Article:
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Southern Patagonia

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Patagonia lies tucked away right at the southernmost tip of the Americas – indeed of the world’s landmass, not counting Antarctica. While the very name holds a fascination for many travellers, the reality can be harsh: the place is cursed by a persistent wind, the Escoba de Dios (God’s Broom); trees grow horizontally here, sculpted by the gales; winters are long and summers short. Geographically ill-defined, “Patagonia” usually refers to the narrow triangle of land south of a line between Puerto Montt, in Chile, and Argentina’s Península Valdés, while in Chile the term is usually reserved for Southern Patagonia, where the Andes take a last, dramatic breath before plunging into the ocean.

While much of Argentine Patagonia is flat rolling pampa, the land rises in the western sliver of land shared by both countries; it is said that people on both sides of the border think of themselves as Patagonians first, and Chileans or Argentinians second, united by a common ranching culture that has long been in decline. These days, large numbers of Chileans and non-Chilean visitors alike come to Patagonia not to farm but to hike – in the country’s most famous and stunning national park, Parque Nacional Torres del Paine, a massif crowned with otherworldly granite towers, and accessed from the superbly located gateway town of Puerto Natales. Others come to follow in the footsteps of the region’s famous travellers: navigator Ferdinand Magellan, naturalist Charles Darwin and author Bruce Chatwin; to gaze at the region’s many spectacular glaciers; or to visit the penguin colonies from the lively provincial capital of Punta Arenas – a port city sitting on the shore of the stormy Magellan Strait.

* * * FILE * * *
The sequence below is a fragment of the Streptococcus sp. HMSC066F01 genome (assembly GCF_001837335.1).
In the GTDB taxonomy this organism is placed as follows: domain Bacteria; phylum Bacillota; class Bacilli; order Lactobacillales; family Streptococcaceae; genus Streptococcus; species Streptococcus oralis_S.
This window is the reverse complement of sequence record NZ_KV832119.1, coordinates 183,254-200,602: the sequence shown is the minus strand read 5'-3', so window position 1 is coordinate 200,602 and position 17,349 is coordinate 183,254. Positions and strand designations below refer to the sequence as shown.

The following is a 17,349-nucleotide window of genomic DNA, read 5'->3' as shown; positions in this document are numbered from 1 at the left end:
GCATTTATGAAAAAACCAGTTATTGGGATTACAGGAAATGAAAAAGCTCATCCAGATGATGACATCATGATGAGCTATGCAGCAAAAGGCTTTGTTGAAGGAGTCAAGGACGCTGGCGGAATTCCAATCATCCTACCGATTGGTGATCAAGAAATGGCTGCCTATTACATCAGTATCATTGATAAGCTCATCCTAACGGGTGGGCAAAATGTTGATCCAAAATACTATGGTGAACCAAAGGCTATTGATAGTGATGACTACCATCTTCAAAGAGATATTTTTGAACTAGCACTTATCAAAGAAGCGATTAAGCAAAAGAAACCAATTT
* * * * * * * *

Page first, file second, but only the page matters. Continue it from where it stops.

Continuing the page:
Since the whole of this region is physically cut off from the rest of Chile by two vast ice caps, the only links with territory to the north are by air, water or through Argentina.

Brief history

Chilean Patagonia, the site of the some of the continent’s oldest human habitation, was originally populated by Tehuelche hunter-gatherers, who stalked roaming guanacos in the interior, and the sea-faring Kawéscar who dove naked for shellfish in the frigid waters around the southern fjords. The first European to discover the area was Ferdinand Magellan, a Portuguese navigator who sailed through the strait now bearing his name. Spanish colonization attempts failed catastrophically and no European tried to settle the place again for another two hundred and fifty years.

The voyages of the Beagle, from 1826 to 1834, the second one bearing young Charles Darwin, renewed interest in the area, prompting continued Chilean and Argentine attempts to colonize the area. In the 1870s the two narrowly avoided war over the territory, not for the last time. From 1849, Punta Arenas was boosted by sea traffic en-route to the California Gold Rush; while it didn’t last long, the introduction of sheep farming created sprawling estancias (ranches) and brought great wealth to their owners in the late nineteenth century.

Wool has now been replaced by oil, commercial salmon farming and tourism as the region’s main resources. The Chileans call the area the province of Magallanes, in the explorer’s honour; it has its own flag and is one of the least inhabited areas in Chile.

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